I can see the attraction to the Silca pumps, but I don’t understand it. The ones that I’ve used, even from folks that say they’re working great, just didn’t do so well. Too finicky for my tastes.

    I will admit though, they do look good.

  • Phil says:


    No, I labored with that handle for about four years and finally gave up. I didn’t want another because unless the way the handle is attached had been changed, I feared I’d just be going through all that gain. Add to that the gauge placement and the fact that the Park is a more effortless inflator.

    I’m as big as retrogrouch as anyone. The “newest” bike in the stable is a ’79 Colnago Super. But all that hassle wasn’t worth going through just so I could have a pump that looked like the one I played with in my uncle’s garage in 1953. (I did keep the Schrader-to-Presta adapter, though. You never know.)

  • Dolan Halbrook says:

    I had a Pista for years, and it wored…ok. Eventually I replaced it with Park Tools PFP-6, and couldn’t be happier. The Park just works, every time, and the head is far less fussy. The Silcas are a thing of beauty but IMHO the Park is far more pleasurable to deal with on a frequent basis.

  • Chris says:

    I’ve had my Super Pista pump since 1990. Bought it because it was and still is one of the few that will go to very high pressures for track cycling (200psi sometimes), and lasts forever. To date I’ve replaced the rubber seal in the chuck a few times, and that’s it. It has traveled with me all over the country, countless mountain bike camping trips being thrown around, even took it apart one time to fill a teammate’s tires with water for a good happy birthday present :-)
    One of the best investments I’ve made in cycling. Probably the only thing that has lasted 25+ years that I have, that still works.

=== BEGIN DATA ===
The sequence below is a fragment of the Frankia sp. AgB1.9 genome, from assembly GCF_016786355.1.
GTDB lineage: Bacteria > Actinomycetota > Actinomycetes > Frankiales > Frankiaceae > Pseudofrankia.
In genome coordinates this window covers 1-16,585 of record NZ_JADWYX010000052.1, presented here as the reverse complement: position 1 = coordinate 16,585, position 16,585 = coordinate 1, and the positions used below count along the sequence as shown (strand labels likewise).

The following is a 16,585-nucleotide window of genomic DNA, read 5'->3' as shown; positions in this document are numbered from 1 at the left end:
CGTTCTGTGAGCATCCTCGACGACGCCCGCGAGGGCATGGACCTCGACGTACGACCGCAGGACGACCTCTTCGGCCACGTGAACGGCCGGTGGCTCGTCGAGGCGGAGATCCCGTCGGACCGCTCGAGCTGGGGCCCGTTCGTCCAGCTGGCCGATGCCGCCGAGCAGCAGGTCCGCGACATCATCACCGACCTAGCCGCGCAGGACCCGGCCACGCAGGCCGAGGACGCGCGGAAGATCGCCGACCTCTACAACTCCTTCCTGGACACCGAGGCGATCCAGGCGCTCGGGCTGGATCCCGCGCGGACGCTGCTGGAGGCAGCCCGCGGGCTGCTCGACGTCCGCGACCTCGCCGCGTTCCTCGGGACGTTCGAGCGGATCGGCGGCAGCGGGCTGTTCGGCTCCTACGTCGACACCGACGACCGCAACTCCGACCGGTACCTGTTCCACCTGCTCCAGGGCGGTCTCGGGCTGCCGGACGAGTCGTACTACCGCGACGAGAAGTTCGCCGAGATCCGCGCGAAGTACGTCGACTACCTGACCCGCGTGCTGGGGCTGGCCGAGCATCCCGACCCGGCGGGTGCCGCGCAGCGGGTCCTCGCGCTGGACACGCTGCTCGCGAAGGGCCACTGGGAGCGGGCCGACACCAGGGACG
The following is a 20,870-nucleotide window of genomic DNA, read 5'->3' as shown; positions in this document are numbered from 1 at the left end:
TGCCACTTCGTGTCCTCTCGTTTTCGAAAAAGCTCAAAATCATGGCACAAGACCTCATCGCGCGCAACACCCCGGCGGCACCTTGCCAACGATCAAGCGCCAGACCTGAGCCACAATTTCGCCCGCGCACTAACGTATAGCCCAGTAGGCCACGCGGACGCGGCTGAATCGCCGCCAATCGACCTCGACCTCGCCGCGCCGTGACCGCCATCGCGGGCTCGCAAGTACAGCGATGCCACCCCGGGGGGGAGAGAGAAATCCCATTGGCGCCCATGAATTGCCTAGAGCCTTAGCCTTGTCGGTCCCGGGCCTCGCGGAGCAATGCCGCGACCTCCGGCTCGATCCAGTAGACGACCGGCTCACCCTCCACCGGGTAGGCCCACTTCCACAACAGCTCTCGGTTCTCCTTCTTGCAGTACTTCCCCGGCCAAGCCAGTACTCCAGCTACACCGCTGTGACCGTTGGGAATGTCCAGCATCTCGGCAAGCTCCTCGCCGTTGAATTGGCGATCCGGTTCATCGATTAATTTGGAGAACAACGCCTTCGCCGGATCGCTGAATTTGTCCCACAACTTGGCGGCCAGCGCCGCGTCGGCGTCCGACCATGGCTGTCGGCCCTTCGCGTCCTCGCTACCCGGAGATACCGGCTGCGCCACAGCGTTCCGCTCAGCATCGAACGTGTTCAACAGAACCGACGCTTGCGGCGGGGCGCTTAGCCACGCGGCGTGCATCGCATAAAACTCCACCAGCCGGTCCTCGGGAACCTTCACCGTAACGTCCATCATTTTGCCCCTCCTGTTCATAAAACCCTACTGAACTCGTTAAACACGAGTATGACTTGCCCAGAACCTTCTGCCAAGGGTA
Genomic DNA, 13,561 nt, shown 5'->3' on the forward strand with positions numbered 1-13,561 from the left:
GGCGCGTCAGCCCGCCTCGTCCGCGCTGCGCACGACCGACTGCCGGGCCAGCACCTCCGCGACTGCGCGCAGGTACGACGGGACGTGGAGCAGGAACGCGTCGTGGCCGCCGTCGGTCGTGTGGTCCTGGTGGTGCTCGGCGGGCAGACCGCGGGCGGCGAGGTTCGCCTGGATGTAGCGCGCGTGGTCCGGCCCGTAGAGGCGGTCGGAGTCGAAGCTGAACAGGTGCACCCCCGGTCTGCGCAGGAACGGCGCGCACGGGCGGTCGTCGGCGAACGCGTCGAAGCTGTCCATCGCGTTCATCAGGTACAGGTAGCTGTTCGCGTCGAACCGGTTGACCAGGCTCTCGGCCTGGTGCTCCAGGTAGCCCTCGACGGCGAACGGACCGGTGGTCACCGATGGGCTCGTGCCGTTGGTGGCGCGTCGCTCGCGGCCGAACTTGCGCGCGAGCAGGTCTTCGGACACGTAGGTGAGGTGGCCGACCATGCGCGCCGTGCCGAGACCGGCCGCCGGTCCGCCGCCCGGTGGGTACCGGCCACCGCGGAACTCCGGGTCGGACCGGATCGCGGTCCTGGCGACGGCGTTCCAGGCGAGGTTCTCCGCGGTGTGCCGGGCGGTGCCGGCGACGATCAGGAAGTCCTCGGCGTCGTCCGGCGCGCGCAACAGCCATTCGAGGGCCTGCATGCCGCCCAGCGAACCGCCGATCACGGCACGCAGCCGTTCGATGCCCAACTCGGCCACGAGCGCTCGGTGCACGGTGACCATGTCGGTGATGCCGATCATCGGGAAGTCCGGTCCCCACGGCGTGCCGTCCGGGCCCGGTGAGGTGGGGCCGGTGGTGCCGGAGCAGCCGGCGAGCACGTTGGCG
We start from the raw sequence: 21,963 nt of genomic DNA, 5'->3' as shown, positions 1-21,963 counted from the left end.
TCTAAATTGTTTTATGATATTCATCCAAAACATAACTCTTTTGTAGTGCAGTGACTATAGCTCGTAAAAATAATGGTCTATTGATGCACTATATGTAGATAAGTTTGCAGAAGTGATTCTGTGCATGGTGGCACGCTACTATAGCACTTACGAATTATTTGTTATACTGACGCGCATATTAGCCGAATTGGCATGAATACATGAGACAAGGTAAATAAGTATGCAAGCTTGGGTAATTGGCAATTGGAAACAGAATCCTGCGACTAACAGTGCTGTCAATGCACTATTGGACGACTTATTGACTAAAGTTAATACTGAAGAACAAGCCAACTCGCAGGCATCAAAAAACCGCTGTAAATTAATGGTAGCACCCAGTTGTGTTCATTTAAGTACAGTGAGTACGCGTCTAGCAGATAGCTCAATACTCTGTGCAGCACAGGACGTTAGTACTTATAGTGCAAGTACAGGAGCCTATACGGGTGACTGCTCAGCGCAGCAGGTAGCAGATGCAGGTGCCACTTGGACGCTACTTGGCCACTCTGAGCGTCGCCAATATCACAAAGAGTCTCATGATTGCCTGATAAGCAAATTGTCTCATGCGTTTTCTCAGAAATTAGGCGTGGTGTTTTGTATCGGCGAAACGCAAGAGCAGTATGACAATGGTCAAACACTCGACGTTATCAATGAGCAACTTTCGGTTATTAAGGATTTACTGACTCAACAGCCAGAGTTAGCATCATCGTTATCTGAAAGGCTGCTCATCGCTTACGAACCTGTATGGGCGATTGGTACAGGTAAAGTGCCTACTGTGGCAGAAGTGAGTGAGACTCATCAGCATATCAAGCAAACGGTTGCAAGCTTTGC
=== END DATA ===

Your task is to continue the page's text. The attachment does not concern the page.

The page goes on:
• Buck-50 says:

    The chuck is a PITA if you’ve got threaded presta valves and you still end up needing another pump that can handle schraeder valves if you’ve got any kind of burly, bob or chariot trailer… and god help you if you’ve got threaded presta valves on a small wheel.

    I love my super pista, but there are times when it definitely feels like an affectation I could do without.

  • Chris says:

    Yep, agreed the chuck is a PITA sometimes. However it is one of the relative few that work with Zipp valve extenders if you want to go to any reasonable road riding pressure. I have one where the Presta chuck unscrews, and you’re left with a Schraeder chuck but that is a major PITA – you must thread it on. Which means unscrewing it lets out a bunch of air. My solution…Presta valves in my townie bikes!

  • dwainedibbly says:

    @Stephen D: Yes, Columbus tubing. My circa 1984 Silca Pista still has the sticker.

    I really like this pump. I replaced the head with Silca’s updated presta head with lever and I have replaced the leather washer a few times, but no other problems. Mine has the plastic handle, so no issues there.

  • doug in seattle. says:

    I’ve never had a good experience with Silcas. My Topeak Joe Blow has worked flawlessly and easily every time. It feels a lot more solid than other pumps I’ve used as well. I always tell the same lame joke when I have to use a Silca: old and Italian is not the same thing as good!